What’s the best way to learn a language?

The way to best learn a foreign language can vary from person to person. Still, two things are equally important to everyone:

  1. Actively learning the language
  2. Staying motivated

Actively learning the language

Be sure to surround yourself with the language as much as possible while you’re learning it. Communicate with native speakers, listen to podcasts in the language, watch films or cook using a recipe written in the language. That way, all your senses are engaged, and you’ll learn the language in a more intuitive way.

When you learned foreign languages in school, the emphasis was often on memorising words and learning grammar from books. The disadvantage of this is that you have to think long and hard about how to use all those rules. By working with the language a lot, you subconsciously learn the grammar, the same way children learn their mother tongue.

First, learn to communicate in the language—perfection can follow later if you really need it. And remember this one crucial thing: It's completely okay to make mistakes!

Individual training is the most effective way to learn a language. In this way, a trainer can shape everything entirely to your skill levels, goals and interests.

Staying motivated

Learning a language is a complex task for your brain. As with many new, complicated things you want to learn, it can be difficult to push on and achieve your goal.
If you’re looking to learn a language, the following tips will help keep you motivated:

  1. Think about your reason for learning the language in advance. Maybe you think it’s better to learn business German, but in fact, you find it even more important to build a good relationship with some of your German colleagues. If you’re aware of this, it’s easier to hang in there.
  2. Know what you want to be able to do in the new language and break it up into several smaller goals. That way, you’ll know when you’ll be satisfied with the results. You can go on learning a language endlessly. If your final goal is a very distant dot way out on the horizon, you’re more likely to quit somewhere along the way.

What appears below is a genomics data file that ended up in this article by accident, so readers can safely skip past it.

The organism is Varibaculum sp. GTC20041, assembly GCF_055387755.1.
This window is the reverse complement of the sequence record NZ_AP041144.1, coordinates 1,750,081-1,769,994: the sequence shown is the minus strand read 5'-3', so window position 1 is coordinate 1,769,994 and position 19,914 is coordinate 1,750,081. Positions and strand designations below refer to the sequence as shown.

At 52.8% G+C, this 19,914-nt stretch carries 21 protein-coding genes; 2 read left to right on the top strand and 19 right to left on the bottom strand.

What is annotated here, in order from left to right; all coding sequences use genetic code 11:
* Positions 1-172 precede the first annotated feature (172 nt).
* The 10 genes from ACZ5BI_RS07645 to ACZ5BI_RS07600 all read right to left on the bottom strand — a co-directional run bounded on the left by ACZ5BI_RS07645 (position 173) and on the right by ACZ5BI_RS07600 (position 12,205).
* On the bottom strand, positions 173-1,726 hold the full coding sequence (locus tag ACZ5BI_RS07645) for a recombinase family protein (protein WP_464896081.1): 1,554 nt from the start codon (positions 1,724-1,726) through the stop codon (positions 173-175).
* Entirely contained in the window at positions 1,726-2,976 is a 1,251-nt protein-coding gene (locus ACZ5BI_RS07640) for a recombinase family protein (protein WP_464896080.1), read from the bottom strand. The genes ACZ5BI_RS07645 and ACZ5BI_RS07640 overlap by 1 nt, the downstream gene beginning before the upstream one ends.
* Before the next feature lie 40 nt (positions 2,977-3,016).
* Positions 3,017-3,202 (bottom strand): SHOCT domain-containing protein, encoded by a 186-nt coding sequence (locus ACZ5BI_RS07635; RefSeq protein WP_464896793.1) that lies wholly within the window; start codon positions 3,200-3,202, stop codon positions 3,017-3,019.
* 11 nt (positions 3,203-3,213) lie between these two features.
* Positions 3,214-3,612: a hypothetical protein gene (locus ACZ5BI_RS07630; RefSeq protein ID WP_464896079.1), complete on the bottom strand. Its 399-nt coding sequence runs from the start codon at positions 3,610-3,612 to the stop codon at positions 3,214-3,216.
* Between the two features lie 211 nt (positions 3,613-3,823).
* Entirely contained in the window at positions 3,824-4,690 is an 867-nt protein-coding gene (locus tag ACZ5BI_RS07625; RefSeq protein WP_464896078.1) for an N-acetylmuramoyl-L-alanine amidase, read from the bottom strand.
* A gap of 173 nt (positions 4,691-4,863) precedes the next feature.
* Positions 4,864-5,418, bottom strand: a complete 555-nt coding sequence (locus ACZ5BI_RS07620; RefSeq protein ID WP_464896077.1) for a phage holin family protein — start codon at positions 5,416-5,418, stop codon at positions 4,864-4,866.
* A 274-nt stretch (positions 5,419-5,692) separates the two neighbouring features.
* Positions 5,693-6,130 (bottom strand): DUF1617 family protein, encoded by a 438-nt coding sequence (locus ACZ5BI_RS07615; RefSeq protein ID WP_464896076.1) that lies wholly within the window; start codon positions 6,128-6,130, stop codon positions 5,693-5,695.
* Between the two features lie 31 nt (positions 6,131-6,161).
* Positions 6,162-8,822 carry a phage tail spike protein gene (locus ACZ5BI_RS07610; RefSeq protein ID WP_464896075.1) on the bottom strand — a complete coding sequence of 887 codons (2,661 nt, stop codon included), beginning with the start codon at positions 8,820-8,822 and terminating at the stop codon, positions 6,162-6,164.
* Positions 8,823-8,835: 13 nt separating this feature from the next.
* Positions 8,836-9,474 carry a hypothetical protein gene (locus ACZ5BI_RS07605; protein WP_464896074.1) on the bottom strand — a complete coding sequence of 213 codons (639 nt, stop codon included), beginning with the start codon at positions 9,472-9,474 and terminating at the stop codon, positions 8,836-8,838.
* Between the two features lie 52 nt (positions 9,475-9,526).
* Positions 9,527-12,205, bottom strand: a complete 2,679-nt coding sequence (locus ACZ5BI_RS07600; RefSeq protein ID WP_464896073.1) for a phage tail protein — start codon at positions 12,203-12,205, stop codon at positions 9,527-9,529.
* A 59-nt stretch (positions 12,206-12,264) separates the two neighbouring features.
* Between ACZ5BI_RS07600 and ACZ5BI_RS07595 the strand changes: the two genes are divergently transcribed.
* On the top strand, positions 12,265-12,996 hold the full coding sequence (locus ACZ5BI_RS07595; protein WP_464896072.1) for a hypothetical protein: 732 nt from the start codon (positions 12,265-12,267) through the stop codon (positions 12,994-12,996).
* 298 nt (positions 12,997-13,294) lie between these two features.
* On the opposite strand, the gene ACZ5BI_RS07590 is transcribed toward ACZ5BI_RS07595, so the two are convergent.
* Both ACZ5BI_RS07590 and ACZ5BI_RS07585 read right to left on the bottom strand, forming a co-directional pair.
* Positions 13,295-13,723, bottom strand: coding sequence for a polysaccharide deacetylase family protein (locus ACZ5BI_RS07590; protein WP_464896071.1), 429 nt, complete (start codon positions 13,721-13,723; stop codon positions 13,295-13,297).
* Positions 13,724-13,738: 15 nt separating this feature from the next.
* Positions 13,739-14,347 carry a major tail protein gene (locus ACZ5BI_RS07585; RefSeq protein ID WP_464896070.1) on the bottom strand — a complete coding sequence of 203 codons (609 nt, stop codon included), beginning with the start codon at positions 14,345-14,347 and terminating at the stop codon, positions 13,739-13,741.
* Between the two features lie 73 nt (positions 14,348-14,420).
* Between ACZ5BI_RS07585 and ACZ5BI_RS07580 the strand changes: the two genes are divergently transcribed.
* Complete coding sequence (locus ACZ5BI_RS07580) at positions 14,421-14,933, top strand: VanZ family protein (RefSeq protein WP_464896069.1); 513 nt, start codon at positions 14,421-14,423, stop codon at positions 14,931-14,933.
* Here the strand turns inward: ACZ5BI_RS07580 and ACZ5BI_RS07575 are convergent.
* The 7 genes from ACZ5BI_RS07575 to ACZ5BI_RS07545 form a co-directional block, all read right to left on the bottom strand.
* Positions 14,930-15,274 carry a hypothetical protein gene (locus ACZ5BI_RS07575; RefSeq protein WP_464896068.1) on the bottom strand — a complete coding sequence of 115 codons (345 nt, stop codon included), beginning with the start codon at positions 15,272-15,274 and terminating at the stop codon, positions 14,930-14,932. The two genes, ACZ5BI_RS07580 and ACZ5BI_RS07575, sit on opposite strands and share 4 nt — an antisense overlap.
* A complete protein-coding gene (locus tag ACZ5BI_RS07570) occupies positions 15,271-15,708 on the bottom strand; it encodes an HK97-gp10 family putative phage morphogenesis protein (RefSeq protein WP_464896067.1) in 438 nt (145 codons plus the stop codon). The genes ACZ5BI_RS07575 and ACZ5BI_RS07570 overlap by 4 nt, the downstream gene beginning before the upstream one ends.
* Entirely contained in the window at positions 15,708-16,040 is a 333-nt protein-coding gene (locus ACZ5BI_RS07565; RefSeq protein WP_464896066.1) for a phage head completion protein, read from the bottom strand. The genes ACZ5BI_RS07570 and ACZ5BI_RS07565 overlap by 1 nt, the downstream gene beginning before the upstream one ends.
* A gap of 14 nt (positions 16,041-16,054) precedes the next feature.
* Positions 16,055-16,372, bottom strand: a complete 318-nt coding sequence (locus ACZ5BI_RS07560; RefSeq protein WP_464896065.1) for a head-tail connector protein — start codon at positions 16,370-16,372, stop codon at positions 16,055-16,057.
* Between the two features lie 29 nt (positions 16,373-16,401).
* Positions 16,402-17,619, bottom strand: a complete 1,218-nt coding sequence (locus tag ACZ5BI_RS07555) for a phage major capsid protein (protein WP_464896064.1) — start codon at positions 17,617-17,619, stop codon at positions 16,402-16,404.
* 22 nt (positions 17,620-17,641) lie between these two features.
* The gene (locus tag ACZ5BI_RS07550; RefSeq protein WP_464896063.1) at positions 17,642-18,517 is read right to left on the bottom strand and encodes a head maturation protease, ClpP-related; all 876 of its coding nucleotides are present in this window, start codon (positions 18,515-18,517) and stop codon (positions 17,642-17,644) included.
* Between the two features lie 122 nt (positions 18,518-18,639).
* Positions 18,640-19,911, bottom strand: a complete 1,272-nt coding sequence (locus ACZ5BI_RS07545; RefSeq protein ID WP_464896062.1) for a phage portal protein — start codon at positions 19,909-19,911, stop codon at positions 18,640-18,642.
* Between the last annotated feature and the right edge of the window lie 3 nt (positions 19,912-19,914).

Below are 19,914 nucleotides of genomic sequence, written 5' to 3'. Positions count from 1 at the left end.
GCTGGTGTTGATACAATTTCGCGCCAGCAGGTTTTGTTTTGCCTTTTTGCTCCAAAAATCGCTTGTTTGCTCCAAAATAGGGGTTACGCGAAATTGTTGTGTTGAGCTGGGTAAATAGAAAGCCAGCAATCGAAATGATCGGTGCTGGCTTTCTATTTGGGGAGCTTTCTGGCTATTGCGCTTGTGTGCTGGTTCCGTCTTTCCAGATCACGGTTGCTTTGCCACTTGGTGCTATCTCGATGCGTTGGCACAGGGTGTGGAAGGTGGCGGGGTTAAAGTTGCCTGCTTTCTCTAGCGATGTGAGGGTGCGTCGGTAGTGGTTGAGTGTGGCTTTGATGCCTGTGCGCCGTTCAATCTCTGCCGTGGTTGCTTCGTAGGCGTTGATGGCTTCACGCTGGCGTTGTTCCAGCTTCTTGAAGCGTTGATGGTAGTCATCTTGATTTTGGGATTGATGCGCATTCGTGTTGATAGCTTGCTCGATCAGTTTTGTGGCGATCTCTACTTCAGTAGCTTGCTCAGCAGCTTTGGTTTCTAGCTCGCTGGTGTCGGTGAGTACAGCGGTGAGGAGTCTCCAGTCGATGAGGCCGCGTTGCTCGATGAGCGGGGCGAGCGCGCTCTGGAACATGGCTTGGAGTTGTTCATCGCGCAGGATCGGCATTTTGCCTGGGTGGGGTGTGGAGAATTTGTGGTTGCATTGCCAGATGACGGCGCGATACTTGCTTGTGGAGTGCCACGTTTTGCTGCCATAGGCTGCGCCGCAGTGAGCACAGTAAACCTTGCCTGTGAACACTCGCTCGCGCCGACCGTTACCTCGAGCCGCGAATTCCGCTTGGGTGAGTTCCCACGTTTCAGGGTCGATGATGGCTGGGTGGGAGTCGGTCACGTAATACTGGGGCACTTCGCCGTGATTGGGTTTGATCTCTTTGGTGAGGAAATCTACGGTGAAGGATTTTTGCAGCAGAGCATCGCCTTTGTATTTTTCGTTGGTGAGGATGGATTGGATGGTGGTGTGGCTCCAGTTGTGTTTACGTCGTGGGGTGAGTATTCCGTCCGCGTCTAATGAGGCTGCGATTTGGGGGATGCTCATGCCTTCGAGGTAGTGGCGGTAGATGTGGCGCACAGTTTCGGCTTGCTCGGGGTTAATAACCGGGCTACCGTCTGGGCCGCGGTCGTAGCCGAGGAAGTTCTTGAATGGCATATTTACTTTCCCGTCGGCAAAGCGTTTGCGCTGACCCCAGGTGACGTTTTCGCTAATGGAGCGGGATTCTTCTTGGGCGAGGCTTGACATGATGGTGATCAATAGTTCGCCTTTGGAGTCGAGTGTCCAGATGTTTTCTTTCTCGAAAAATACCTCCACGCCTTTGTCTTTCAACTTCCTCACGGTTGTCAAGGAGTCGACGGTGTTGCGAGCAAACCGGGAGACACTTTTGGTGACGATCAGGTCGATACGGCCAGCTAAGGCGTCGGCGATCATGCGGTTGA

3. Learn a language that you find interesting, and fits into your world, daily work and situation.
  4. Learn from others. They can help you, correct you and, above all, compliment you.

Learning a language at Regina Coeli

At Regina Coeli, you learn foreign languages hands-on. You have private lessons from native speakers, and you communicate with them in your new language from the very first lesson on the topics you find interesting or necessary in your daily work.

During independent study hours, you generally work with authentic material such as articles from magazines, radio broadcasts and movies. You also get to speak with fellow students at the institute who may speak your new language as their mother tongue, so you get plenty of opportunities to practice!

Staying motivated isn’t an issue while taking a course at Regina Coeli. Like the other students, you follow the institute's rhythm, and the flow becomes almost automatic. Your trainers keep a close eye on how you’re doing and give you regular feedback on your progress. It is always lovely to hear how much progress you're making!

Experiencing the Regina Coeli Method

So many course members have experienced how nice it is to learn a language at Regina Coeli. We often hear that the personal attention feels so welcoming and that this makes the learning go fast and unnoticed. If you’d like to experience that too, register for a language course at Regina Coeli.

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